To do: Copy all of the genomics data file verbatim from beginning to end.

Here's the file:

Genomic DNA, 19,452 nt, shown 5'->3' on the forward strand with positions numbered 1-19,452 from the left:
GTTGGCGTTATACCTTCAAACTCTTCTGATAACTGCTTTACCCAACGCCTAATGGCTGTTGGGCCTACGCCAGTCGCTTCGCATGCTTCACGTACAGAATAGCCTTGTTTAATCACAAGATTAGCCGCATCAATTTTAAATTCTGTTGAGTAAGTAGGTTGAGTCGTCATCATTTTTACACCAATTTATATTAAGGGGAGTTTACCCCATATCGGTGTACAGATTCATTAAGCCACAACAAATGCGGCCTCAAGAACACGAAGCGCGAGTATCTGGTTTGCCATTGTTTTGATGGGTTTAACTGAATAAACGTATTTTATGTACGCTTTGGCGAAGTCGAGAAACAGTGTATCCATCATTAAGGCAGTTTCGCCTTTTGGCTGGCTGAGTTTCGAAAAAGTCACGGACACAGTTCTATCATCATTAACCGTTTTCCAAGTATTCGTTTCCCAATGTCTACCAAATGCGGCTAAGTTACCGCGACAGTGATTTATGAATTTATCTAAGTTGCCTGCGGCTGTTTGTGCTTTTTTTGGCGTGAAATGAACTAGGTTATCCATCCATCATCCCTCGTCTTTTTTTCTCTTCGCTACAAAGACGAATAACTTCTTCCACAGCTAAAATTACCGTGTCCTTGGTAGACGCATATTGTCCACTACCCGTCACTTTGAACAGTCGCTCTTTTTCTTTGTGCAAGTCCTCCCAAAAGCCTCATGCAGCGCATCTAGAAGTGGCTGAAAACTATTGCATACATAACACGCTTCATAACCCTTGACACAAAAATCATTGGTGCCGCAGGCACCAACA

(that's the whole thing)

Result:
Genomic DNA, 19,452 nt, shown 5'->3' on the forward strand with positions numbered 1-19,452 from the left:
GTTGGCGTTATACCTTCAAACTCTTCTGATAACTGCTTTACCCAACGCCTAATGGCTGTTGGGCCTACGCCAGTCGCTTCGCATGCTTCACGTACAGAATAGCCTTGTTTAATCACAAGATTAGCCGCATCAATTTTAAATTCTGTTGAGTAAGTAGGTTGAGTCGTCATCATTTTTACACCAATTTATATTAAGGGGAGTTTACCCCATATCGGTGTACAGATTCATTAAGCCACAACAAATGCGGCCTCAAGAACACGAAGCGCGAGTATCTGGTTTGCCATTGTTTTGATGGGTTTAACTGAATAAACGTATTTTATGTACGCTTTGGCGAAGTCGAGAAACAGTGTATCCATCATTAAGGCAGTTTCGCCTTTTGGCTGGCTGAGTTTCGAAAAAGTCACGGACACAGTTCTATCATCATTAACCGTTTTCCAAGTATTCGTTTCCCAATGTCTACCAAATGCGGCTAAGTTACCGCGACAGTGATTTATGAATTTATCTAAGTTGCCTGCGGCTGTTTGTGCTTTTTTTGGCGTGAAATGAACTAGGTTATCCATCCATCATCCCTCGTCTTTTTTTCTCTTCGCTACAAAGACGAATAACTTCTTCCACAGCTAAAATTACCGTGTCCTTGGTAGACGCATATTGTCCACTACCCGTCACTTTGAACAGTCGCTCTTTTTCTTTGTGCAAGTCCTCCCAAAAGCCTCATGCAGCGCATCTAGAAGTGGCTGAAAACTATTGCATACATAACACGCTTCATAACCCTTGACACAAAAATCATTGGTGCCGCAGGCACCAACA